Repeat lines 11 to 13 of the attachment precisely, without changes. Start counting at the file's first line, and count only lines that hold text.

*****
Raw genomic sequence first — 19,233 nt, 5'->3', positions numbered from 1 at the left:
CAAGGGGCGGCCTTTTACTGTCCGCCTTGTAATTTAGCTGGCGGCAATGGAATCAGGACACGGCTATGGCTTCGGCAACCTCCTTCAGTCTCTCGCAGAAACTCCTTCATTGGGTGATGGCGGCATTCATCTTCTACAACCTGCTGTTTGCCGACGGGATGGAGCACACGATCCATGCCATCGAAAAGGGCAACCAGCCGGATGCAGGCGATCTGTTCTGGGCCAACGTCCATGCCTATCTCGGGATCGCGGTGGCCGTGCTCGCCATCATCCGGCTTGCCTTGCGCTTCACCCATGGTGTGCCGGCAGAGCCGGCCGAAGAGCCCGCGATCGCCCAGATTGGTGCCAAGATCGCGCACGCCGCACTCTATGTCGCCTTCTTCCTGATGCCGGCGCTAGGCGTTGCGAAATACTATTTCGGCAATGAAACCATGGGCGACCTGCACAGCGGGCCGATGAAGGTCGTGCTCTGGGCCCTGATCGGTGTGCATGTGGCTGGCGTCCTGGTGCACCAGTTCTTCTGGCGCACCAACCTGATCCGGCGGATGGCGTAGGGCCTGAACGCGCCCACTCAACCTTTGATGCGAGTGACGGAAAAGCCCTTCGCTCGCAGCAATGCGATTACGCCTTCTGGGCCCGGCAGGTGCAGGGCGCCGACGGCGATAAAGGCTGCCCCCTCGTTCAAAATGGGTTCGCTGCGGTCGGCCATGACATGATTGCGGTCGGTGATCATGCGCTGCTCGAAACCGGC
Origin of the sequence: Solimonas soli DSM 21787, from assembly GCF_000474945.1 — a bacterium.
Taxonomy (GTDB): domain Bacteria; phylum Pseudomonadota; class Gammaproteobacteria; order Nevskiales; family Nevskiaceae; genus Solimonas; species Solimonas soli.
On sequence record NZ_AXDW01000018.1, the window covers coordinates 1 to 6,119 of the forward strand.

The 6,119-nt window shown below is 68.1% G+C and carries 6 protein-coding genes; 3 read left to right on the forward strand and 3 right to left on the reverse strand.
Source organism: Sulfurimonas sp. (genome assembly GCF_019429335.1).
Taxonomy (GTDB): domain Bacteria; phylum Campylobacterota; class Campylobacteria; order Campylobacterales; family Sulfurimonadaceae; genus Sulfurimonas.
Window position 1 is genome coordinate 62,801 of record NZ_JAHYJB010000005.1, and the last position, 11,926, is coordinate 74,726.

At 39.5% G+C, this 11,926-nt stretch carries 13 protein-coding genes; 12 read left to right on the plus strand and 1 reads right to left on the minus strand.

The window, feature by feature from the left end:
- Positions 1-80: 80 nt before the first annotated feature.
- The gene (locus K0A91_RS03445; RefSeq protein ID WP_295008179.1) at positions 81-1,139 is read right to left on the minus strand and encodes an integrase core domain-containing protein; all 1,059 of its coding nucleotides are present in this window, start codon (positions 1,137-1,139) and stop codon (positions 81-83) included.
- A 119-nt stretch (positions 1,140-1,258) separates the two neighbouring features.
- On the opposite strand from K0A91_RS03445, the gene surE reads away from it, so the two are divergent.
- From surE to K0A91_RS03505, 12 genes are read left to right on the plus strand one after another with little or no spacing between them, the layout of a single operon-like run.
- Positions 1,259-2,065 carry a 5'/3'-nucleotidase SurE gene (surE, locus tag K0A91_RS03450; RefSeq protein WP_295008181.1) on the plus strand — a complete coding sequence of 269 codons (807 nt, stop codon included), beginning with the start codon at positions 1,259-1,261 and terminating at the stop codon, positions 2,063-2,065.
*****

The window, feature by feature from the left end:
- Positions 1-80: 80 nt before the first annotated feature.
- The gene (locus K0A91_RS03445; RefSeq protein ID WP_295008179.1) at positions 81-1,139 is read right to left on the minus strand and encodes an integrase core domain-containing protein; all 1,059 of its coding nucleotides are present in this window, start codon (positions 1,137-1,139) and stop codon (positions 81-83) included.